Anyone care for some beef laugen?

laugenflight REUTERS South African Airways (SAA) plane. Picture: Rueters\Mike Hutchings

They say travel broadens the mind, and our national carrier certainly seems intent on expanding our culinary knowledge.

On a Johannesburg to Durban SAA flight in late November, the cabin attendant came down the aisle with the food trolley, asking the same question of everyone: “Cheese and tomato laugen or beef laugen?”

I asked: “a what?”

“Laugen” came his cheery response

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I consider myself to be fairly up on food trends, but this was a new one on me.

So I asked the two London chaps sitting next to me if they knew was a laugen was. “No idea,” they said, “We thought it was a South African thing.”

Intrigued, I googled the word later, and discovered that it has some German history, but there were barely any South African results.

So I sent an e-mail to SAA. Why, given that laugen is clearly an obscure term for a bread roll, does SAA use the word on its snack packaging, and compound this by having the attendant verbally offer people a choice of “laugen” as a snack, I asked.

I didn’t get a response, and forgot all about the laugen business until last week, when I was again served a laugen on a midday flight. So I sent another e-mail to SAA’s head of corp-orate affairs, Dileseng Koetle.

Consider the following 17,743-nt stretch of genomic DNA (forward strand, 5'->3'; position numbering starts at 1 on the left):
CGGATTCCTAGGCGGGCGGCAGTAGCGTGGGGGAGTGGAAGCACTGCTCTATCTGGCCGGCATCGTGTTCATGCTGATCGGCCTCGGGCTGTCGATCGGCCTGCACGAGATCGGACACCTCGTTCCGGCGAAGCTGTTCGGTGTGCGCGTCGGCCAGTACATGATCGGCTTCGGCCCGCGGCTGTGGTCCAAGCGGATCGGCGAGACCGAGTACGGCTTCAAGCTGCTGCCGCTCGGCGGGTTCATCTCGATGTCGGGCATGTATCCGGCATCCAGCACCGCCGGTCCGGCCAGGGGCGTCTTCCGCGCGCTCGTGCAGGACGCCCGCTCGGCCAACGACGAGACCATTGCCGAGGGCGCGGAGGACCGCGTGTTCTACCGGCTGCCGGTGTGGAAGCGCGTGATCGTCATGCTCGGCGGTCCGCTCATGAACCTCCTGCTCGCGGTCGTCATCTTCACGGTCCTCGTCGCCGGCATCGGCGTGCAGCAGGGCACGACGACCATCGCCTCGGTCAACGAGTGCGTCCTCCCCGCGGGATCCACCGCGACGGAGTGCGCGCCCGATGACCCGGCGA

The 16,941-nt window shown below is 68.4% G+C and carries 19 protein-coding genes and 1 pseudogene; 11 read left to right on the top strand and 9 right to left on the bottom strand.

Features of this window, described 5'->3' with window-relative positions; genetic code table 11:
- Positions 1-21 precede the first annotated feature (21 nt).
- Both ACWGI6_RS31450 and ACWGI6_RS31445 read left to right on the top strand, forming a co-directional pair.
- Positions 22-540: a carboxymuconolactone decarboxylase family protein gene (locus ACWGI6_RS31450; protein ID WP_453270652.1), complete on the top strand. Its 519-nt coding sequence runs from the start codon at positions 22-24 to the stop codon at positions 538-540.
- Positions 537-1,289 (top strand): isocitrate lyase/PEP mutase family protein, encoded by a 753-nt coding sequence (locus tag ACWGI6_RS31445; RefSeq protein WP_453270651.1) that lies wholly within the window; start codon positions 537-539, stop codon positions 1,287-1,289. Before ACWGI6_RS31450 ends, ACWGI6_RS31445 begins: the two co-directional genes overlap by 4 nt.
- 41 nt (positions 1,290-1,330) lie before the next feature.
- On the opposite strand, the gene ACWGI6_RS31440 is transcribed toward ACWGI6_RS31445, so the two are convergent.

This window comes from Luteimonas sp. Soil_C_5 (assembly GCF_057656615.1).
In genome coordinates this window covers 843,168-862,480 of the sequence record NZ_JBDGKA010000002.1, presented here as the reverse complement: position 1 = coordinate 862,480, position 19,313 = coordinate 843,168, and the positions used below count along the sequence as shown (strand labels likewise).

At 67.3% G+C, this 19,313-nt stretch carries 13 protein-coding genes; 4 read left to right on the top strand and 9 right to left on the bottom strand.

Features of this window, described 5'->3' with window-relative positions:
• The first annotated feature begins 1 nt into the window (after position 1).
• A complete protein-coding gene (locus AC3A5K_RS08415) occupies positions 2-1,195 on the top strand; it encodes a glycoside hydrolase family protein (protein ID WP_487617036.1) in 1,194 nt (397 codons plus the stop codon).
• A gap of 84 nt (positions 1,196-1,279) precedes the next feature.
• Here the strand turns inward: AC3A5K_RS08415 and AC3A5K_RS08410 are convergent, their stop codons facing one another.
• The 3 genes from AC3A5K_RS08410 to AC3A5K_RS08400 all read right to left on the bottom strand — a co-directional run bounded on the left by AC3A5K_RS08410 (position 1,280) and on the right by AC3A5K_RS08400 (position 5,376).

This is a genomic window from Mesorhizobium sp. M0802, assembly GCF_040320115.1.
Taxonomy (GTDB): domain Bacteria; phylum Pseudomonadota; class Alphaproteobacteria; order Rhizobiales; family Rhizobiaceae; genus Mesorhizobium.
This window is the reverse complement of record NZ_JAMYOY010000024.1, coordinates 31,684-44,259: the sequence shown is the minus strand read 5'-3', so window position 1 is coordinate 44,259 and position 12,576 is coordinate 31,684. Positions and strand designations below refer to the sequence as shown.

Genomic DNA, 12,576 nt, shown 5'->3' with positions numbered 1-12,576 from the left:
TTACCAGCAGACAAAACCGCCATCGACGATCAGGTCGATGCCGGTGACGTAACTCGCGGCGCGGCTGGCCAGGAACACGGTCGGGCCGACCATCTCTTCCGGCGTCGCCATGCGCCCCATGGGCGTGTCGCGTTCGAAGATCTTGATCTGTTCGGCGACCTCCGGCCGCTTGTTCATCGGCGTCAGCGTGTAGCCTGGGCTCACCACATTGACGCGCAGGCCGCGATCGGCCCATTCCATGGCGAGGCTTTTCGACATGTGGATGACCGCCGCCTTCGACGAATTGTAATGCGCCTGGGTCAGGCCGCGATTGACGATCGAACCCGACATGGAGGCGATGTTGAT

Finally, I got a response.

“SAA’s onboard menu is alternated on a weekly basis to offer our customers more variety,” she began. “Just as the cabin crew would offer chicken on rye, tuna baguette or salami ciabatta, we also offer ‘laugen’ with various fillings.

“The term ‘laugen’ has German origins and refers to the lye solution originally used to bath the roll before baking, for its characteristic shiny brown crust and distinctive salty soda taste.”

So there you have it.

Maybe “talking foreign” – or in this case, very foreign – is a South African thing.


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